The arrival of President Bush in Europe this week may well bring the demonstrators out on the streets again, to protest about American action in Iraq and inaction over the Kyoto climate treaty. But not all Europeans find fault with the United States.
The US is the world's foremost economic and military power
In these times of anti-Americanism this is by way of a love letter to the country where I have lived for a quarter of my life.
Like any relationship it has changed over time. From that first swooning sensation when the taxi took me towards the skyscrapers of lower Manhattan, the December day I arrived in America in 1994, to the deeper feelings I have now.
Ten years on after all, I have travelled much of the country, have got to know its people and I am proud to have a daughter as an American citizen, a rather beautiful one at that.
But as I am a bit out of practice at writing love letters, you are going to have to bear with me.
Like any love affair I will not deny there is an element of looks here. To me, America is stunning in both its beauty and diversity.
When I was living in New York, my favourite treat at the weekends was to head north to the neat New England villages of Connecticut and Massachussets to search for trout in summer, to gaze at the fiery reds and yellows in autumn and to ski clumsily in their quaint resorts in the snowy white winter.
On moving to Washington, the Blue Ridge Mountains of Virginia became my escape of choice, where it is still possible to hear bluegrass music played with finger-numbing virtuosity, and where time appears to have stopped somewhere in the 1950s.
Its enduring appeal is the way it feels, its people and their attitude to life
Although the heat and humidity was shocking at first to my British sensibility, there is now nothing I like better than to be in a steamy southern town like Savannah in Georgia where only the cicadas seem to have any energy in the days of summer.
I have even come to love the flyover states, as they are often called, located in that chunk of America between New York and Los Angeles.
States like North Dakota where I drove down lonely highways, my only company being the combine harvesters which work the vast fields of crops night and day during harvest time.
But at the root of this love affair is personality.
Thomas Jefferson's wishes remain relevant today
Though I love the way America looks, its enduring appeal is the way it feels, its people and their attitude to life.
It may all go back to Thomas Jefferson's claim in the Declaration of Independence in 1776 that the pursuit of happiness is among life's unalienable rights.
Whether it is or not, I have no idea, but certainly most of the Americans I know are in hot pursuit of the happiness thing.
And most are pretty successful according to those surveys so beloved by the opinion pollsters, which suggest Americans are among the happiest people on the face of this earth.
As infectious as their happiness is their optimism and "can do" spirit, the sense that there is no problem which does not have a solution.
When covering the child sex abuse scandal surrounding the Roman Catholic Church in Boston, I was stunned at the determination and belief of local Catholics in their ability to reform their Church rather than deciding to leave it, as often happened in the wake of similar cases in other countries.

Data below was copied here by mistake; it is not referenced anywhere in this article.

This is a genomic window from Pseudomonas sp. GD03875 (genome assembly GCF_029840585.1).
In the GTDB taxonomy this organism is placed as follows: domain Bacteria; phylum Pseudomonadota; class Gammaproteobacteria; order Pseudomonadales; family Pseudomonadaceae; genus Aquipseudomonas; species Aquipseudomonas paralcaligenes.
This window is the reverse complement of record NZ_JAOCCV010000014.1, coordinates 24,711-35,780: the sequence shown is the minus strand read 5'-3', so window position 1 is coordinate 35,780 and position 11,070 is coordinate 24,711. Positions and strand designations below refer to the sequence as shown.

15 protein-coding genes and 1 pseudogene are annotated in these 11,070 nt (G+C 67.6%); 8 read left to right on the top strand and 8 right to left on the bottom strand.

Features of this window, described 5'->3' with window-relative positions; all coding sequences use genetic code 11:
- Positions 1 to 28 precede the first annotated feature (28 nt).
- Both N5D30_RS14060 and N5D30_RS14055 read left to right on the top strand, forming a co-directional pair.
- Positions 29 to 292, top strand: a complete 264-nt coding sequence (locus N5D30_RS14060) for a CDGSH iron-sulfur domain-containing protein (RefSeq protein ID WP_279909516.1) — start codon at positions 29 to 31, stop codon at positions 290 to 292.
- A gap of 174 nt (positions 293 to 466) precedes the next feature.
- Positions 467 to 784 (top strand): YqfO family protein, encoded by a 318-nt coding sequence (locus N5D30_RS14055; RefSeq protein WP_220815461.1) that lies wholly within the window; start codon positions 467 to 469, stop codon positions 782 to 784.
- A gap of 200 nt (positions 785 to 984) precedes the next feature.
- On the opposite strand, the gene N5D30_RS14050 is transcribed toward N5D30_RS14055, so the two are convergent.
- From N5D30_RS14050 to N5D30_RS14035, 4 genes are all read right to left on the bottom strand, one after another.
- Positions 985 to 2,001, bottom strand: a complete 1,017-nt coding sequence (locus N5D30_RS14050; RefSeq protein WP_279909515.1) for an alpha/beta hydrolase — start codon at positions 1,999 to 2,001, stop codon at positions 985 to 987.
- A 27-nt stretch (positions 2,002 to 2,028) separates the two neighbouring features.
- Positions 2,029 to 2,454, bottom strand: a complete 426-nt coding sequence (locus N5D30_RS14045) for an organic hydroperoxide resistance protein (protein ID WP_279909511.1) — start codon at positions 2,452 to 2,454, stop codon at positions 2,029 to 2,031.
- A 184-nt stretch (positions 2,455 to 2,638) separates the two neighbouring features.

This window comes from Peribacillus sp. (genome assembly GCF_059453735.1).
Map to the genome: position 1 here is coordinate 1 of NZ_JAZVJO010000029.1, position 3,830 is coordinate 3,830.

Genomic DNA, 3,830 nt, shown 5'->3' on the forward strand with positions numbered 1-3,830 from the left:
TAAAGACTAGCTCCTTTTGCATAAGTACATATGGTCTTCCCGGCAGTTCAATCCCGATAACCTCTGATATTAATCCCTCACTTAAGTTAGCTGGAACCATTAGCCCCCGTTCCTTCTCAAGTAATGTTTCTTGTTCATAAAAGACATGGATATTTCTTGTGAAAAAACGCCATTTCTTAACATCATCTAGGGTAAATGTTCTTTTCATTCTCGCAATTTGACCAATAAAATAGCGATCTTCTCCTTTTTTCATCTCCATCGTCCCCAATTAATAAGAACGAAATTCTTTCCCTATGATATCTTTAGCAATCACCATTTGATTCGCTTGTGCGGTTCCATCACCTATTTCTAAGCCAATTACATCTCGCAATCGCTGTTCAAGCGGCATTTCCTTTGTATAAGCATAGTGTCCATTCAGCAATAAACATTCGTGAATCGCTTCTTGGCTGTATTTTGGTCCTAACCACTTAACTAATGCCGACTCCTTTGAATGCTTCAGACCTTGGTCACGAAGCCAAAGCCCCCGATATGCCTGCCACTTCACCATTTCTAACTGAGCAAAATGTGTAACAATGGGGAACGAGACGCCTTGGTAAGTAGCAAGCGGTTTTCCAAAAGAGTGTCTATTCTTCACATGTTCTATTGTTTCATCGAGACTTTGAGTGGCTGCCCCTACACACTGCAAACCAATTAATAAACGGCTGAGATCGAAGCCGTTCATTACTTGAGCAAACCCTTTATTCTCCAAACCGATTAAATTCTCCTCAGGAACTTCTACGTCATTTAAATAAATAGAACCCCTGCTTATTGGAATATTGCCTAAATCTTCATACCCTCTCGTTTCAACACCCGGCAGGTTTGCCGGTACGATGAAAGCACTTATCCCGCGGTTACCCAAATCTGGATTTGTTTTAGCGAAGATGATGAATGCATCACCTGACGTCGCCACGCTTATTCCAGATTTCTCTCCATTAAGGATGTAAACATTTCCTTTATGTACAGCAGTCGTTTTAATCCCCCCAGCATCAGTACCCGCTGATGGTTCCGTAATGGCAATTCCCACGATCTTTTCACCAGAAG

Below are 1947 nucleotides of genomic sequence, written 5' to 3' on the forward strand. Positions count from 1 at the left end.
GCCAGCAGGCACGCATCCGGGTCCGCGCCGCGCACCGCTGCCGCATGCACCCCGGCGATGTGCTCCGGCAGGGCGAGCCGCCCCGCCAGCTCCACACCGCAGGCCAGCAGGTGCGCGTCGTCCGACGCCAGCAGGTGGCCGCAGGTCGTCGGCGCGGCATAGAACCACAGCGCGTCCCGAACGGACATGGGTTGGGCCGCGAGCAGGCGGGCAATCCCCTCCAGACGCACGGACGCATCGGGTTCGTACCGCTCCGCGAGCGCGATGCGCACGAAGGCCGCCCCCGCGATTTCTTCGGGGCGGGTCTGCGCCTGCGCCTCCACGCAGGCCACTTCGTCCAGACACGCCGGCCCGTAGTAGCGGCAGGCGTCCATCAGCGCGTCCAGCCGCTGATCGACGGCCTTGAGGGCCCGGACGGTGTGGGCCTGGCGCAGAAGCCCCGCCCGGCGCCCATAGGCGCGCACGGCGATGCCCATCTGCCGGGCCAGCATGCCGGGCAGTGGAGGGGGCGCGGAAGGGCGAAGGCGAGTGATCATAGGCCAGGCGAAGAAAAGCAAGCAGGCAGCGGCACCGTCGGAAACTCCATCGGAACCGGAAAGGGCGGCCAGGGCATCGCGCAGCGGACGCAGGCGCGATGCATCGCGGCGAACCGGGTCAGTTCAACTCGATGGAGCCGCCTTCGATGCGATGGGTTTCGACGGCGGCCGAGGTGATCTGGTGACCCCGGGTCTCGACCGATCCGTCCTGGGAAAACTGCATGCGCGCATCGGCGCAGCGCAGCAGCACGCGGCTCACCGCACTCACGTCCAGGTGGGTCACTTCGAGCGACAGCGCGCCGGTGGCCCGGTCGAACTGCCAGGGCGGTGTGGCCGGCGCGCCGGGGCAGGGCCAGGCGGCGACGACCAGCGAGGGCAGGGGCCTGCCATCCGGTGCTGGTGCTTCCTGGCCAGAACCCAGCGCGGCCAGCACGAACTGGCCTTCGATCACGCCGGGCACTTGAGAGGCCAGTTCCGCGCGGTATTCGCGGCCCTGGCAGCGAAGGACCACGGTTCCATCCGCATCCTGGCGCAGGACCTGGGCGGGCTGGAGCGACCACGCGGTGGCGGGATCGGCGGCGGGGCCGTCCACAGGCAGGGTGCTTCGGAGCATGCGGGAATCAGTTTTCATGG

What I found most refreshing here was the remarkable lack of envy in American society
As a reporter, who would not love this country where people trustingly invite you into their homes and lives, and where opinions are given so forcefully and freely.
I will never forget a lady in Arkansas who was asked, during the 2000 presidential campaign, whether she was leaning towards Bush or Gore. She replied that Al Gore was the kind of man who would rather climb a tree to tell a lie than stand on the ground to speak the truth.
I guess we know which way she voted.
As a European, what I found most refreshing here was the remarkable lack of envy in American society.
When Americans see someone doing well, they do not grumble about it being all right for some, instead they say, one day that could be me.
I have marvelled too at the country's ability to absorb so many immigrants, from so many different places, and at the ease with which Americans adapt to change.
George W Bush has begun his second term as US president
Driving it all is the American dream, which still motivates immigrants and those born here alike. A belief that tomorrow is always a better day and that there is nothing you can not do if you really put your mind to it.
Of course many, maybe most, end up being disappointed, but the dream endures nonetheless.
I am not the only person living here who loves America, most Americans do too. This is what drives all that "God Bless America" music and flag waving that you see at the drop of a hat.
It is not the unhealthy nationalism of "our country is better than your country", after all most Americans have never stepped outside the place, but rather an expression of "life here is good, whoopee".
The rest of the world has far more to learn from you than it has to fear
Of course, this country has its detractors around the world, its foreign policy is strongly criticised and there are problems at home as well.
As a journalist I have spent most of the last five years broadcasting about them, that being the nature of the news business.
But a love letter is hardly the time to bring up past quarrels.
So thanks for everything America.
I know they say long distance relationships do not work out, but do not worry, my feelings will not change.
Until I return, I will not mind telling anyone that the rest of the world has far more to learn from you than it has to fear.
From Our Own Correspondent was broadcast on Saturday, 19 February, 2005, at 1130 GMT on BBC Radio 4. Please check the programme schedules for World Service transmission times.